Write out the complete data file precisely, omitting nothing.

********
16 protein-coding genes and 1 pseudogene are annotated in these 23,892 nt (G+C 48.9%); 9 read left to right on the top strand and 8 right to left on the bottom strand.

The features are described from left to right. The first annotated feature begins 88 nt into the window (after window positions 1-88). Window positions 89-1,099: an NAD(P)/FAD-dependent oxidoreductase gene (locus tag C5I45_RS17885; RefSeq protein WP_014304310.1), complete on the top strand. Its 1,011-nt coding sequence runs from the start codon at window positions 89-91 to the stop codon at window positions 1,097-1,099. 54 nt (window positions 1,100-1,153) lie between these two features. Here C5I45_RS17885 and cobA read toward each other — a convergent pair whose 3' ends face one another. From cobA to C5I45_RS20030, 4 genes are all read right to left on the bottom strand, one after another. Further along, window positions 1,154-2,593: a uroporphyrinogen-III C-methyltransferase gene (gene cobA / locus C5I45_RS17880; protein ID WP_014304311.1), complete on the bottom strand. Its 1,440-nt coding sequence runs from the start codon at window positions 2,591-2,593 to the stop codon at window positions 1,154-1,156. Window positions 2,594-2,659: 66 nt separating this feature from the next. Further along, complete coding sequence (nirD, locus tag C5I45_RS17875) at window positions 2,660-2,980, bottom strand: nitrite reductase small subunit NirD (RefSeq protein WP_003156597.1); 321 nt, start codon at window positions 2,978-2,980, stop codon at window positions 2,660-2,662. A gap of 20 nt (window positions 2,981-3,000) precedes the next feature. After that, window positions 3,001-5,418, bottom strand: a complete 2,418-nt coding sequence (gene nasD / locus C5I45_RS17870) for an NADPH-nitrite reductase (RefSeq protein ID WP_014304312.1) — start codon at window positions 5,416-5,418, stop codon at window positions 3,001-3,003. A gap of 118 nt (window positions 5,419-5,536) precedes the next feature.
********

16 protein-coding genes and 1 pseudogene are annotated in these 23,892 nt (G+C 48.9%); 9 read left to right on the top strand and 8 right to left on the bottom strand.

The features are described from left to right. The first annotated feature begins 88 nt into the window (after window positions 1-88). Window positions 89-1,099: an NAD(P)/FAD-dependent oxidoreductase gene (locus tag C5I45_RS17885; RefSeq protein WP_014304310.1), complete on the top strand. Its 1,011-nt coding sequence runs from the start codon at window positions 89-91 to the stop codon at window positions 1,097-1,099. 54 nt (window positions 1,100-1,153) lie between these two features. Here C5I45_RS17885 and cobA read toward each other — a convergent pair whose 3' ends face one another. From cobA to C5I45_RS20030, 4 genes are all read right to left on the bottom strand, one after another. Further along, window positions 1,154-2,593: a uroporphyrinogen-III C-methyltransferase gene (gene cobA / locus C5I45_RS17880; protein ID WP_014304311.1), complete on the bottom strand. Its 1,440-nt coding sequence runs from the start codon at window positions 2,591-2,593 to the stop codon at window positions 1,154-1,156. Window positions 2,594-2,659: 66 nt separating this feature from the next. Further along, complete coding sequence (nirD, locus tag C5I45_RS17875) at window positions 2,660-2,980, bottom strand: nitrite reductase small subunit NirD (RefSeq protein WP_003156597.1); 321 nt, start codon at window positions 2,978-2,980, stop codon at window positions 2,660-2,662. A gap of 20 nt (window positions 2,981-3,000) precedes the next feature. After that, window positions 3,001-5,418, bottom strand: a complete 2,418-nt coding sequence (gene nasD / locus C5I45_RS17870) for an NADPH-nitrite reductase (RefSeq protein ID WP_014304312.1) — start codon at window positions 5,416-5,418, stop codon at window positions 3,001-3,003. A gap of 118 nt (window positions 5,419-5,536) precedes the next feature.